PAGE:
What I find amazing about this theory is how much sense it makes, and how easily people believe it, when all you have to do is think back 10 years to see why it's bogus.  Every generation uses computers for something completely different, and far more compute-intensive.


Throughout the 80's and 90's, computers were doubling in processing power every 18 months or so.  So by the time your PC was 5 years old, the new ones were 10 times as fast as yours, making yours hopelessly obsolete.  Everyone had to keep upgrading.  This is no longer true.  If your computer is 60% as fast as the new ones 5 years from now, it will still work just fine.  The exponential increase in computing power was a hell of a ride, but it's over.
 
2013-03-05 03:56:37 PM
I only replace parts...I can't think of the last time I ever bought an entire box at once.
 
2013-03-05 03:57:26 PM

qorkfiend: Mikey1969: I don't want to buy a console and fined out that I can't play the newest game because my 2 year old console already has a fancier version out.

What console maker to puts all that time and money into development and production and then kicks it to the curb only 2 years later? Each of the major console manufacturers (Sony, Nintendo, Microsoft) has at least twice that amount of time between console releases, and usually more. I can understand not wanting to be tied to a console, but the changeover isn't anywhere near that often. Also, if you buy a game for a console that you don't own, that's pretty much on you.

Nintendo: 1985, 1990, 1996, 2001, 2006, 2012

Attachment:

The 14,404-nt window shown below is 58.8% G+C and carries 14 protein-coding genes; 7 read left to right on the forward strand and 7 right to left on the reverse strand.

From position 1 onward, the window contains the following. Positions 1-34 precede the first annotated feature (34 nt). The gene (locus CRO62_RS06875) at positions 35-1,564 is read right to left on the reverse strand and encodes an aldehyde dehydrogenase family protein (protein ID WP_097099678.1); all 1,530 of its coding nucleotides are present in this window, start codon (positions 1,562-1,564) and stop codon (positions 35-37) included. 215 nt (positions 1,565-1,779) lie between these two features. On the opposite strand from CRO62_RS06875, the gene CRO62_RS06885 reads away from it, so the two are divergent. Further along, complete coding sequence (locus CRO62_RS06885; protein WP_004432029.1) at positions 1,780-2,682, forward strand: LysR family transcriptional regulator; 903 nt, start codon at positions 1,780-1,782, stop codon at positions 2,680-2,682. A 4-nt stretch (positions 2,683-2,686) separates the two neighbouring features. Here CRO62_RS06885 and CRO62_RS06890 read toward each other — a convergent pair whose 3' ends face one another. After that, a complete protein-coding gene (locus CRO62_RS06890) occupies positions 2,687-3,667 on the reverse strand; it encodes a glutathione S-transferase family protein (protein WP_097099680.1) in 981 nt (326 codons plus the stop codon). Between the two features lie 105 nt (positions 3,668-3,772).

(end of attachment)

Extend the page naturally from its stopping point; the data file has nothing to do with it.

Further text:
Playstation: 1994, 2000, 2006, 2013
XBox: 2001, 2005, 2013


And not everyone bought that NES in 1985, some bought them in '88 or '89. Some people will have just bought a 360, and the new one will be out this year, same with the PS3. My point is that with a console, you run a risk of having a pile of games that are completely useless on the newest system, whereas a PC is almost always a video card away...
 
2013-03-05 03:58:05 PM
As long as Team Fortress 2 runs fine on my 13" Core i3 laptop, I see no need to waste $$ keeping up with the Joneses.
 
2013-03-05 04:01:33 PM
Weird, I just bought a brand new Personal Computer myself.  I was somewhat out of the game, but I managed to find a blazing new system that runs Aliens: Colonial Marines flawlessly.  Best game and best $2500 I've spent in years.
 
2013-03-05 04:02:15 PM
The system I buy/build for everyone else is around $300.  Usually a quad-core with 4GB of RAM and Windows 7.  It's more than adequate to run MS-Office/Libra-Office and a web browser which is what most people I know do.

My system on the other hand, is ridiculous.  I have an insane amount of storage (8TB NAS, 3TB RAID, 9TB additional), a 128GB SSD drive (boot/game partitions) 16 GB of memory (I run VMware Workstation and multiple VMs for testing), and a nVidia GTX 570.  I stream movies from my NAS (over 700), play games (BF3), and test virtualizing/templating different OSs (makes me look like a genius when I get to work and I'm already familiar with a new version of RHEL, MS Server, or some other linux version).